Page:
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Mol Neurobiol. 2016 Apr;53(3):1935-1948. doi: 10.1007/s12035-015-9154-x. Epub 2015 Apr 2.

Minocycline Attenuates Neonatal Germinal-Matrix-Hemorrhage-Induced Neuroinflammation and Brain Edema by Activating Cannabinoid Receptor 2.

Author information

1
Department of Neurosurgery, Southwest Hospital, Third Military Medical University, No.30, Gaotanyan Street, Chongqing, 400038, People's Republic of China.
2
Department of Neurosurgery, Southwest Hospital, Third Military Medical University, No.30, Gaotanyan Street, Chongqing, 400038, People's Republic of China. zhichen@tmmu.edu.cn.
3
Department of Neurosurgery, Southwest Hospital, Third Military Medical University, No.30, Gaotanyan Street, Chongqing, 400038, People's Republic of China. gangzhu6666@sina.com.

Abstract

Germinal matrix hemorrhage (GMH) is the most common neurological disease of premature newborns leading to detrimental neurological sequelae. Minocycline has been reported to play a key role in neurological inflammatory diseases by controlling some mechanisms that involve cannabinoid receptor 2 (CB2R). The current study investigated whether minocycline reduces neuroinflammation and protects the brain from injury in a rat model of collagenase-induced GMH by regulating CB2R activity. To test this hypothesis, the effects of minocycline and a CB2R antagonist (AM630) were evaluated in male rat pups that were post-natal day 7 (P7) after GMH. We found that minocycline can lead to increased CB2R mRNA expression and protein expression in microglia. Minocycline significantly reduced GMH-induced brain edema, microglial activation, and lateral ventricular volume. Additionally, minocycline enhanced cortical thickness after injury. All of these neuroprotective effects of minocycline were prevented by AM630. A cannabinoid CB2 agonist (JWH133) was used to strengthen the hypothesis, which showed the identical neuroprotective effects of minocycline. Our study demonstrates, for the first time, that minocycline attenuates neuroinflammation and brain injury in a rat model of GMH, and activation of CBR2 was partially involved in these processes.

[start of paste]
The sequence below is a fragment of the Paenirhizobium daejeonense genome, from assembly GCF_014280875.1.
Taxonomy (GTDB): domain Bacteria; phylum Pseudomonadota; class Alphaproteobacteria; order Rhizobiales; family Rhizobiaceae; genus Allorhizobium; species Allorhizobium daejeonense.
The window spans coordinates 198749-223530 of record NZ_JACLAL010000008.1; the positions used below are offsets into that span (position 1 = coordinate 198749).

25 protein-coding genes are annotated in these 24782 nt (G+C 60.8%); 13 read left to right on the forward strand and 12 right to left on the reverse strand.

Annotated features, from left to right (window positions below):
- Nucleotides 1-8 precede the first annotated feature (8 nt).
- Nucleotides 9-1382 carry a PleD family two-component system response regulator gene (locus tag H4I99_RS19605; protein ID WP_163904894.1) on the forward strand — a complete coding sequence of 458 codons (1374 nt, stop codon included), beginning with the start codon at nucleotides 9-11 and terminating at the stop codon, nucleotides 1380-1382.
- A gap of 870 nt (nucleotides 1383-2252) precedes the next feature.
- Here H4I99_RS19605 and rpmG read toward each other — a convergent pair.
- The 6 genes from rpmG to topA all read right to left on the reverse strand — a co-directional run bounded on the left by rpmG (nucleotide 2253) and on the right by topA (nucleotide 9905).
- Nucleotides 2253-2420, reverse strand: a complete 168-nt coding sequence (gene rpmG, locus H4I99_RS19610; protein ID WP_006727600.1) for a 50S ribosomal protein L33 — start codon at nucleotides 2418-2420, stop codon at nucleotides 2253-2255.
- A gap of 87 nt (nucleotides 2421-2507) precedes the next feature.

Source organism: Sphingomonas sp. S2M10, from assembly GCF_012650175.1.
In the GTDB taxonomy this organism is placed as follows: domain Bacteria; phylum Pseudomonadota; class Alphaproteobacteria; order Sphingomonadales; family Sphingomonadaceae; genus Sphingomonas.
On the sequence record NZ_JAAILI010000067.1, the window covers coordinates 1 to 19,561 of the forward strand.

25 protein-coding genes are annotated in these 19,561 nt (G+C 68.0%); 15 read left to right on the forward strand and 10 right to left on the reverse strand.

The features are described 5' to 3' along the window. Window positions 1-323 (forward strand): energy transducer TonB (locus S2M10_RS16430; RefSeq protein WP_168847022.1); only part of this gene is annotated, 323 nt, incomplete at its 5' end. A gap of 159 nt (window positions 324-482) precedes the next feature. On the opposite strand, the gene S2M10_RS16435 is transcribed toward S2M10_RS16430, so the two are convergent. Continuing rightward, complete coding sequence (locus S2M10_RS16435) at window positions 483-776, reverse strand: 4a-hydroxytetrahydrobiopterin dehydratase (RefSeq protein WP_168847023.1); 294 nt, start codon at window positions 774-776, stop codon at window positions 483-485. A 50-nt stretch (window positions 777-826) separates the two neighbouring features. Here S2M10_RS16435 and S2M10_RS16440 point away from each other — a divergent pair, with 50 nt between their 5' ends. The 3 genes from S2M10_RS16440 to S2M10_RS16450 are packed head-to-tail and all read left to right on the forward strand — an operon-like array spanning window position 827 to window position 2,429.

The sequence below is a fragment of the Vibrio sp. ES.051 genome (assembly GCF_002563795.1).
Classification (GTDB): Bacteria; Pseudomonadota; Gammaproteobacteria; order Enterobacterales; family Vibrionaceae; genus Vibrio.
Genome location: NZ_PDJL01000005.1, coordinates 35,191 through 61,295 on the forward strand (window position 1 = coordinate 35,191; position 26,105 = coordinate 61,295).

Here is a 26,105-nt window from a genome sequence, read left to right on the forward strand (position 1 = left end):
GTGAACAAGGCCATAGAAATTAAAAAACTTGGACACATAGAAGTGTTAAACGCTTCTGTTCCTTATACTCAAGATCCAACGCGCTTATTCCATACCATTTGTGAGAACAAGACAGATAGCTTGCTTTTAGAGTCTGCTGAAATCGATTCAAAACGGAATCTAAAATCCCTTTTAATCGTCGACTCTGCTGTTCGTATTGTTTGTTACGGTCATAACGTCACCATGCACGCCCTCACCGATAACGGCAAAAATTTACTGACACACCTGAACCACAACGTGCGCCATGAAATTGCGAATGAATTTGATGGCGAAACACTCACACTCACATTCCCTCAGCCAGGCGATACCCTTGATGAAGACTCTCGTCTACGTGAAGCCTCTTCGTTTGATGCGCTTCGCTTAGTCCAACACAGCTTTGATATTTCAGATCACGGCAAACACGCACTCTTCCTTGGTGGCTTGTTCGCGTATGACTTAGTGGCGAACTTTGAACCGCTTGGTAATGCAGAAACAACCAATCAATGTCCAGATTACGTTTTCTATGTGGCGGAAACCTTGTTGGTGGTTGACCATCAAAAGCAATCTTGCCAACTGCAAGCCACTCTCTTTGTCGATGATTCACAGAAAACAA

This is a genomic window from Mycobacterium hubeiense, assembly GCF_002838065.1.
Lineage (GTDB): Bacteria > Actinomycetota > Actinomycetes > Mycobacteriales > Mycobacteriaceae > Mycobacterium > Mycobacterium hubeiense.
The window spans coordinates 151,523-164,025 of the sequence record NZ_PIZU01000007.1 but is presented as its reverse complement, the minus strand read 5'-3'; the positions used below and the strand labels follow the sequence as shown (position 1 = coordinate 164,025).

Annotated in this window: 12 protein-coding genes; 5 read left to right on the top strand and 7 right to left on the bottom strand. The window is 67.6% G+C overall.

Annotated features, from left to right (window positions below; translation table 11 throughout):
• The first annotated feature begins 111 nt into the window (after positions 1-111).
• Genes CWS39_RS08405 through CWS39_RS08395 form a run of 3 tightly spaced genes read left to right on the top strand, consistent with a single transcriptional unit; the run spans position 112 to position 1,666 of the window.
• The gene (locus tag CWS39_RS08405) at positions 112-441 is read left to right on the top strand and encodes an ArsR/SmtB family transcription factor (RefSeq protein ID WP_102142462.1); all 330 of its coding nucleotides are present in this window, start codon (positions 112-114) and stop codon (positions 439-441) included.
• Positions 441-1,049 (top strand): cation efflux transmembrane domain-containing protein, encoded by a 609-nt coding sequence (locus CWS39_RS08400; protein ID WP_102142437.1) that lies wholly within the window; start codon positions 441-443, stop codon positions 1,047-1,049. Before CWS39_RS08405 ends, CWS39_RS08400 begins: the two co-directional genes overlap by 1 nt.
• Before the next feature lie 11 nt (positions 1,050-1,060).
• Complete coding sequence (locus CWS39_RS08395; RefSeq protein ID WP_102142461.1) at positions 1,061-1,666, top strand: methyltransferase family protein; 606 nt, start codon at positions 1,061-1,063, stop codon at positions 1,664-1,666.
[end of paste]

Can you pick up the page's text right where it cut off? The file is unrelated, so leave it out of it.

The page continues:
KEYWORDS:

Cannabinoid receptor 2; Germinal matrix hemorrhage; Microglia; Minocycline; Neuroinflammation

PMID:
25833102
DOI:
10.1007/s12035-015-9154-x
[Indexed for MEDLINE]

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